Girdling: Use this method on large trees where the use of herbicides is not practical. Using a hand-axe, make a cut through the bark encircling the base of the tree, approximately 15 cm (6 in) above the ground. Be sure that the cut goes well into or below the cambium layer. This method will kill the top of the tree but resprouts are common, and may require follow-up treatments for several years until roots are exhausted.

Hand Pulling: Autumn olive is effectively controlled by manual removal of young seedlings. Plants should be pulled as soon as they are large enough to grasp, but before they produce seeds. Seedlings are best pulled after a rain when the soil is loose. The entire root must be removed since broken fragments may resprout.

Herbicidal Controls

Foliar Spray Method: This method should be considered for large thickets of autumn olive seedlings where risk to non-target species is minimal. Air temperature should be above 65°F to ensure absorption of herbicides.

    Glyphosate: Apply a 2% solution of glyphosate and water plus a 0.5% non-ionic surfactant to thoroughly wet all leaves. Use a low pressure and coarse spray pattern to reduce spray drift damage to non-target species. Glyphosate is a non-selective systemic herbicide that may kill non-target, partially-sprayed plants.

    Triclopyr: Apply a 2% solution of triclopyr and water plus a 0.5% non-ionic surfactant to thoroughly wet all leaves. Use a low pressure and coarse spray pattern to reduce spray drift damage to non-target species. Triclopyr is a selective herbicide for broadleaf species. In areas where desirable grasses are growing under or around autumn olive, triclopyr can be used without non-target damage.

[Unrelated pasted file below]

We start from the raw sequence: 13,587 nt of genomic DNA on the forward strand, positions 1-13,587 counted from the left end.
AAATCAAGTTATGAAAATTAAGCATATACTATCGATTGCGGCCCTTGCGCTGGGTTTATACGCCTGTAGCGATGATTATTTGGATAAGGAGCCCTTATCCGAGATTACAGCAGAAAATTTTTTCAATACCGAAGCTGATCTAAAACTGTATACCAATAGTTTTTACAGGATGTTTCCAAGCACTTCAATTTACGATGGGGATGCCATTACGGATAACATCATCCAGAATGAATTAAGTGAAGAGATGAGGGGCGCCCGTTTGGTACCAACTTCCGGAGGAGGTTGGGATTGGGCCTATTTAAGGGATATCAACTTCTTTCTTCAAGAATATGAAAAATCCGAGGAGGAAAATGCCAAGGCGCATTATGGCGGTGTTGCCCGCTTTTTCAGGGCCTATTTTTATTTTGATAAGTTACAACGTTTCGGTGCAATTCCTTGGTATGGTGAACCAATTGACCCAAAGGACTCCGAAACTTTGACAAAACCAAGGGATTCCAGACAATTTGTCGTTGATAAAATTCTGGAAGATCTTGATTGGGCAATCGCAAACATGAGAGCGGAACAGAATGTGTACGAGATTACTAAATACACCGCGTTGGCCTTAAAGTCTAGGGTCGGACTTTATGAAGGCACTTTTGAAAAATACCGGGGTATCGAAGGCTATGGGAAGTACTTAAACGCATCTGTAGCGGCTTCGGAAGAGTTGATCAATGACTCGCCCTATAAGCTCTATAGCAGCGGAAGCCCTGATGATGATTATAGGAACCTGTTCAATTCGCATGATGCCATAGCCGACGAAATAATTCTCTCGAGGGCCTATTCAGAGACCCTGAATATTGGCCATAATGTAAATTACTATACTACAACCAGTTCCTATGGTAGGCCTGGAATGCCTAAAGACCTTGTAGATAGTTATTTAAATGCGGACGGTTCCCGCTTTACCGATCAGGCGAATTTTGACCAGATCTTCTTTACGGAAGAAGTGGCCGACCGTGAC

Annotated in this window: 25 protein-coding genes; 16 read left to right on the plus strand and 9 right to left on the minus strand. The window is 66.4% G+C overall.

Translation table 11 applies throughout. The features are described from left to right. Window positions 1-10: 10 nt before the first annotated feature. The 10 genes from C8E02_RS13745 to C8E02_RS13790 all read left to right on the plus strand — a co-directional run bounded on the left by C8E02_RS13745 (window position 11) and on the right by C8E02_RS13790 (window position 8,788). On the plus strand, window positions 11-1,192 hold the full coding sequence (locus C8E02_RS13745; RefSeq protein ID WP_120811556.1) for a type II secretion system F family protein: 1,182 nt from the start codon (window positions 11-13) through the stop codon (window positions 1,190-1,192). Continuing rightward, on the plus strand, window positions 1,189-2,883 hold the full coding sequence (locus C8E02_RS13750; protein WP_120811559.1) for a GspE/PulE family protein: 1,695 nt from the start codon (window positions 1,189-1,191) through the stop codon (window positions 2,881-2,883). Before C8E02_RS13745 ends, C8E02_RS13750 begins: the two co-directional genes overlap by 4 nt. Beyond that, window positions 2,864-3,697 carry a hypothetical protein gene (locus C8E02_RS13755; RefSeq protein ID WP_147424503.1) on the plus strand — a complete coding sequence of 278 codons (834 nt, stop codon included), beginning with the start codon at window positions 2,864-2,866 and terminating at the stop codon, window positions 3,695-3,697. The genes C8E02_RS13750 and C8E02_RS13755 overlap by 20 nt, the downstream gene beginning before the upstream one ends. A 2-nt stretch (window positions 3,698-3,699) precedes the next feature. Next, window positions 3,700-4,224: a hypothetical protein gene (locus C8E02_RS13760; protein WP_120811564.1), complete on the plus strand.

Cut Stump Method: This control method should be considered when treating individual trees or where the presence of desirable species preclude foliar application. Stump treatments can be used as long as the ground is not frozen.

    Glyphosate: Horizontally cut stems at or near ground level. Immediately apply a 50% solution of glyphosate and water to the cut stump, covering the outer 20% of the stump.

    Triclopyr: Horizontally cut stems at or near ground level. Immediately apply a 50% solution of triclopyr and water to the cut stump, covering the outer 20% of the stump.

Basal Bark Method: This method is effective throughout the year as long as the ground is not frozen. Apply a mixture of 25% triclopyr and 75% horticultural oil to the basal parts of the tree to a height of 30-38 cm (12-15 in) from the ground. Thorough wetting is necessary for good control; spray until run-off is noticeable at the ground line.


    Eckardt, N. Autumn olive: element stewardship abstract. The Nature Conservancy, Minneapolis, MN; 1987.

    Kuhns, L. J. Controlling autumn olive with herbicides. Proceedings 40th Annual Meeting. Northeast Weed Science Society. 289-294; 1986.

    Rehder, A. Manual of cultivated trees and shrubs. Vol. 1, 2nd ed. Portland, OR: Dioscorides Press; 1990.

    Symonds, G. The shrub identification book. New York, NY: William Morrow & Co., 262-263; 1963.

    Szafoni, R. E. Vegetation management guideline: autumn olive, Elaeagnus umbellata Thunb., Natural Areas Journal 11(2):121-123; 1991.

University of Georgia The Bugwood Network Forestry Images   The Bugwood Network - The University of Georgia
College of Agricultural and Environmental Sciences and
Warnell School of Forestry and Natural Resources